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City crews stay busy clearing main roads

February 19, 2003|by GREGORY T. SIMMONS

gregs@herald-mail.com

Work crews spent Tuesday clearing tons of snow from Potomac Street between Franklin and Washington streets as the city continued to recuperate from the weekend's winter storm.

Don Fox, an employee of the Public Works Department, was operating a backhoe at a city-owned lot where dump trucks hauling 10 to 20 tons of snow each were bringing their loads.

"I just keep pushing the piles ... keep pushing it up till you can't push no more," Fox said.

His shift was nearly over at about 3 p.m., and he was planning on "a hot shower and supper, and laying on the couch."

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Three major roads in Hagerstown - Potomac, Franklin and Washington streets - will be the major focus of continued snow removal efforts, Hagerstown Public Works Manager Eric Deike said.

Getting a limited length of those streets ready for street parking could take at least three more days, he said.

Deike said the city was trying to remove enough snow so people can park on Potomac between Franklin and Washington streets, as well as about four blocks on both Franklin and Washington.

"It won't be every shovelful ... We're going to move the majority," he said.

The snow might remain on many of the city's side streets and alleys until it melts, Deike said.

By midday Tuesday, the crews were ready for a break.

"They've been pretty much at this since Friday night. ... We've got guys that are just flat worn out," Deike said.

The crews were going to rest Tuesday night and resume work today.

Many downtown alleys remained unplowed Tuesday, and city streets were slick with snow that remained even after crews labored Sunday, Monday and Tuesday.

Angela Shoop, 26, who lives on Winter Street, was trying to chip out her station wagon and had made three separate piles of snow.

The snow had begun to melt and it was getting heavy, she said.

"And there's nowhere to put it. They don't want you to put it in the street, and it's piled up 4 feet on either side. It's crazy," Shoop said.

Deike said the city streets were in worse condition than county roads because there is less space to put the snow, different equipment is used and more cars are on the roads.

Of the 54 employees in the Public Works Department, between 35 and 40 were involved in some form of snow removal, using "everything from pickups to plows," as well as snow blowers, shovels and backhoes, Deike said.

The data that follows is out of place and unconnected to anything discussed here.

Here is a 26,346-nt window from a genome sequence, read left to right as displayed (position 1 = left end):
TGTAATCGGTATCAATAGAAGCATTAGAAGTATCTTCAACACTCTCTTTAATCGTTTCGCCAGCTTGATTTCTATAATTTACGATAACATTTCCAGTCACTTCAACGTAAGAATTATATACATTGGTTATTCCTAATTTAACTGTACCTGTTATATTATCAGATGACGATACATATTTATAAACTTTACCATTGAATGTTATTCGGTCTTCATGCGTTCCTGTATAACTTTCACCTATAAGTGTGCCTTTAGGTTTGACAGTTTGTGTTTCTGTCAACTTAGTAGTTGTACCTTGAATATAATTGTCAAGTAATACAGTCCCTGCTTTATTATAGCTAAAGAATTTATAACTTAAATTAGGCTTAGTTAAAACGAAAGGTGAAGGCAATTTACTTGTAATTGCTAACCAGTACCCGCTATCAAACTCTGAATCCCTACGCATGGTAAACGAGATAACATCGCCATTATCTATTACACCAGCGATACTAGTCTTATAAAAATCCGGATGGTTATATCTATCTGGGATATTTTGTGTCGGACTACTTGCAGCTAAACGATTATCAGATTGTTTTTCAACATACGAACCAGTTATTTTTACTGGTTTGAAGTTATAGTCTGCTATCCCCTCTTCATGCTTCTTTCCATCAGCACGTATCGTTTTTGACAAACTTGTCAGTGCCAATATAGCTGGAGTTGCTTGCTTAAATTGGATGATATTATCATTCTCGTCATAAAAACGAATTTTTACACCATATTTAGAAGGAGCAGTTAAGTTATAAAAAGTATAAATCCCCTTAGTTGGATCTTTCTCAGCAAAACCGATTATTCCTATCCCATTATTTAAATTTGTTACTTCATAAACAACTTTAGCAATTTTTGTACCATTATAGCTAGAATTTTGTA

The city was using three dump trucks Tuesday to move the snow from Potomac Street, Deike said. The trucks were hauling the snow to city property at Potomac Street and Memorial Boulevard.

The city has more trucks, but most were fitted with salt-spreading equipment, which most likely will be necessary to help de-ice roads if there is more snow or when melting snow re-freezes. Deike said he expected to have at least 10 more trucks from a contract company tonight.

Many cars remained where they were parked before the storm hit early Sunday.

Hagerstown Police Sgt. Mark Renner said police officers were easing up on parking regulations because of the snow.

"We're going to use common sense on that. ... We realize it's a tough time," he said.

Deike said he hopes residents will continue to help out by clearing fire hydrants and clearing at least a walking path on sidewalks.

One concern now is flooding; workers were clearing snow from storm drains, which if iced over could clog and not allow snow melt to run off properly.

Deike said the city's snow removal budget this year was $309,000.

"Before this weekend, we were pretty much down to our last dollar," he said. With most of the money gone, he said he hoped to get federal and state emergency aid.

But there should be enough salt and sand for continuing efforts, Deike said. The city has 200 tons of salt on back order, he said.

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